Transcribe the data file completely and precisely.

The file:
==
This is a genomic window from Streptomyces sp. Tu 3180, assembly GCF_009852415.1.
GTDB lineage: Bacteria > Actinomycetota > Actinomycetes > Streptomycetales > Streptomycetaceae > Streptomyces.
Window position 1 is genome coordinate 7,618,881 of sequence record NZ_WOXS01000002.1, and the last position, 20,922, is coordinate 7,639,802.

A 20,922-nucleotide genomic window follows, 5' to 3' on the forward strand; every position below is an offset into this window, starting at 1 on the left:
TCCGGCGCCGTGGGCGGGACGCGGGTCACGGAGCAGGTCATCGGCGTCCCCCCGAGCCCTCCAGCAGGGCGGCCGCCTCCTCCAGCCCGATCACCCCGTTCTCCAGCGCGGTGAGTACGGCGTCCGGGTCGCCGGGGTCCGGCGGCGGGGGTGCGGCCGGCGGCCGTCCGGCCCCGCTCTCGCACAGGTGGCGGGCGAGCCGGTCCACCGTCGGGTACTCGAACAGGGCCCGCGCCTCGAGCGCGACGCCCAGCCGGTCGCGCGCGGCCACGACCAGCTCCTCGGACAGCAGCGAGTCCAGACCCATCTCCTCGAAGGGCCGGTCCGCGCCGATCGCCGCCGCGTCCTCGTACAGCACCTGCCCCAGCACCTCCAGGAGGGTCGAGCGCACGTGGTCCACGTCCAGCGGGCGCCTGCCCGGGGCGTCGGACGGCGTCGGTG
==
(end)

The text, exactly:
This is a genomic window from Streptomyces sp. Tu 3180, assembly GCF_009852415.1.
GTDB lineage: Bacteria > Actinomycetota > Actinomycetes > Streptomycetales > Streptomycetaceae > Streptomyces.
Window position 1 is genome coordinate 7,618,881 of sequence record NZ_WOXS01000002.1, and the last position, 20,922, is coordinate 7,639,802.

A 20,922-nucleotide genomic window follows, 5' to 3' on the forward strand; every position below is an offset into this window, starting at 1 on the left:
TCCGGCGCCGTGGGCGGGACGCGGGTCACGGAGCAGGTCATCGGCGTCCCCCCGAGCCCTCCAGCAGGGCGGCCGCCTCCTCCAGCCCGATCACCCCGTTCTCCAGCGCGGTGAGTACGGCGTCCGGGTCGCCGGGGTCCGGCGGCGGGGGTGCGGCCGGCGGCCGTCCGGCCCCGCTCTCGCACAGGTGGCGGGCGAGCCGGTCCACCGTCGGGTACTCGAACAGGGCCCGCGCCTCGAGCGCGACGCCCAGCCGGTCGCGCGCGGCCACGACCAGCTCCTCGGACAGCAGCGAGTCCAGACCCATCTCCTCGAAGGGCCGGTCCGCGCCGATCGCCGCCGCGTCCTCGTACAGCACCTGCCCCAGCACCTCCAGGAGGGTCGAGCGCACGTGGTCCACGTCCAGCGGGCGCCTGCCCGGGGCGTCGGACGGCGTCGGTG